I said good bye to and old friend today. A relationship only five years shorter than my 32 year marriage. An association that outlasted two dogs,six cars and numerous soccer socks and beach towels.
Today my new washing machine was delivered and my old one removed by two young men who seemed unaware of the history they hauled out of my basement and onto a waiting truck.
Am I alone in feeling slightly sentimental over an old appliance? We bought the washer at the same time we purchased all four of our major appliances, for our “new” old home. Our first house. They all made the move (with the first golden retriever) to the next house. But, alas they all were replaced and updated by newer shiner models. Happily not all at the same time as was my fear. But that washer kept on washing.
Four years ago I thought it was done for, poor timing, as my eldest was on his way to Spain to study abroad in a few days, and a college tuition bill was due. But a gifted repairman worked his magic and the fix we hoped would last about a year stuck. Even now it wasn’t broken, it just wasn’t efficient enough, too many trips up and down the basement stairs coaxing it to the next cycle finally sealed its fate.
And so I gave it a gentle pat and bid it adieu. Now those who know me know that I sentimentally attach to things. The Wedgewood dishes from my college dorm residents,a bridal gift to their R.A. The watercolor painting my cousin painted of her grandson and my daughter. The Spode tea set a beloved friend found in an antique shop and sent for my birthday. These are treasures to me. Not too hard to understand. But just as valuable to me is my ironing board. On my 22nd birthday ten days before my wedding my mother gave me what I thought was the lamest gift ever, a new iron and ironing board. I smiled to myself at this most practical and least sentimental gift a mother could give a daughter days before she left her home to marry her college sweetheart. It was a total representation of her practical nature and outlook. And, these many years later I think of her every time I pull it out of the closet and press a shirt. It still sports the pad she purchased and fit over the old white sheet she covered it with, to provide what she thought was the necessary padding for optimal ironing. Yes, just like the pink handled pie server the ironing board and the washing machine were the not so glamorous tools of some of the least romantic and sentimental aspects of family life. Our family life. Not as pretty as a picture or graceful as fine china, but used and reused and touched and explained and instructed about to each of us in this family.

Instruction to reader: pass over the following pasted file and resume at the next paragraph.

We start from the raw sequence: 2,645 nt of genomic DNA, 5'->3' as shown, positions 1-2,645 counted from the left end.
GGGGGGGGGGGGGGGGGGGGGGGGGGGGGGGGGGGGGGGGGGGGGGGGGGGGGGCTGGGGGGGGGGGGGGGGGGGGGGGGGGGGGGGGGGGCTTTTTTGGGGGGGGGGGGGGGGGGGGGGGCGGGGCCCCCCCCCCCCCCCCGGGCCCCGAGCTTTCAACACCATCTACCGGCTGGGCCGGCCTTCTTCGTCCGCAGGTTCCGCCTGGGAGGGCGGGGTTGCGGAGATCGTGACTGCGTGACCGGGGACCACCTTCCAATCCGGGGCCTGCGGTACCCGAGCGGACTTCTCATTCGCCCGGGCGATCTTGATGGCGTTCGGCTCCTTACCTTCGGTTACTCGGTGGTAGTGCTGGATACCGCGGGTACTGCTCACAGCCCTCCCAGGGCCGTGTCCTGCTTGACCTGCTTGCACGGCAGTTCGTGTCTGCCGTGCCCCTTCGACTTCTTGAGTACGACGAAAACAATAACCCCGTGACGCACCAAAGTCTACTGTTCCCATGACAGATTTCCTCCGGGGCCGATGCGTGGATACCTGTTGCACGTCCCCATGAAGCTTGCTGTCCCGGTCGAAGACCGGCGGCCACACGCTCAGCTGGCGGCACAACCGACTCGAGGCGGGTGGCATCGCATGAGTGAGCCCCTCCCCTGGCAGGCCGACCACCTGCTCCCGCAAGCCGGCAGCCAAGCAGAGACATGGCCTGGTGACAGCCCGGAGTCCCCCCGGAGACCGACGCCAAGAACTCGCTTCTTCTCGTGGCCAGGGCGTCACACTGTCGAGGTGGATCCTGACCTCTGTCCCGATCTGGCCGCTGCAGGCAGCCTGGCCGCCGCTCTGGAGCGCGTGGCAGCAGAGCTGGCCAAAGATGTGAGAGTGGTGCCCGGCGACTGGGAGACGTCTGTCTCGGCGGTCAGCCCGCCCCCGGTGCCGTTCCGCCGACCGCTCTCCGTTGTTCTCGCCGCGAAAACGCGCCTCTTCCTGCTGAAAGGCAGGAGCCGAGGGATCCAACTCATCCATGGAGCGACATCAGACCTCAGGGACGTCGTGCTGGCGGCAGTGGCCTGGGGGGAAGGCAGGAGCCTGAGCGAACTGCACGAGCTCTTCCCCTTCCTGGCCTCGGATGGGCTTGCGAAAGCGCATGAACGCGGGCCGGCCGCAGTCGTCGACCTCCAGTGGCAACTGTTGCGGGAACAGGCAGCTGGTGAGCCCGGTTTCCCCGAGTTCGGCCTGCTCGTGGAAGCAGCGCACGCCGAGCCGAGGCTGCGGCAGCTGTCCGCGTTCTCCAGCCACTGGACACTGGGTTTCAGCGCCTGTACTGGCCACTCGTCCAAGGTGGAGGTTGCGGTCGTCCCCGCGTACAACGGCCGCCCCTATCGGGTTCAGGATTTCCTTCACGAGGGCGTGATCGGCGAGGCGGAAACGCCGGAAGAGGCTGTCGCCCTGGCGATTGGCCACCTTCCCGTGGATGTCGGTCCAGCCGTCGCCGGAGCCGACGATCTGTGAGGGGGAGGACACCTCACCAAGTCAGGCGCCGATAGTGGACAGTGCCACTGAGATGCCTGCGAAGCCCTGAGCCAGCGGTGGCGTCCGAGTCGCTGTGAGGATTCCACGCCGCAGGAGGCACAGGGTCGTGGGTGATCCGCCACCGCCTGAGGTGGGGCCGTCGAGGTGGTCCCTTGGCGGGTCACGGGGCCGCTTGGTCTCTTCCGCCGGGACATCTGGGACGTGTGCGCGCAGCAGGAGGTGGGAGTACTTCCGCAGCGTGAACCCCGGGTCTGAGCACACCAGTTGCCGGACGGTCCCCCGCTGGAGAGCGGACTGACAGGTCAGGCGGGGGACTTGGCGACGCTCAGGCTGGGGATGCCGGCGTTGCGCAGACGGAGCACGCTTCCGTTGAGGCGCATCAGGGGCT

Sometimes memories are not made of parties, graduations or holidays. Much of our lives are connected by daily tasks and chores. A son ironing a shirt shocking and impressing his mother, a daughter finishing and folding the laundry. The times that mark the passage of time as household appliances age and wear out.
So farewell old friend. I still remember how excited I was the day you arrived. I promised my self and my husband that I would never complain about the laundry now that I was released from the pay laundromat.
I’m pretty sure I kept that promise. I’m just say’n.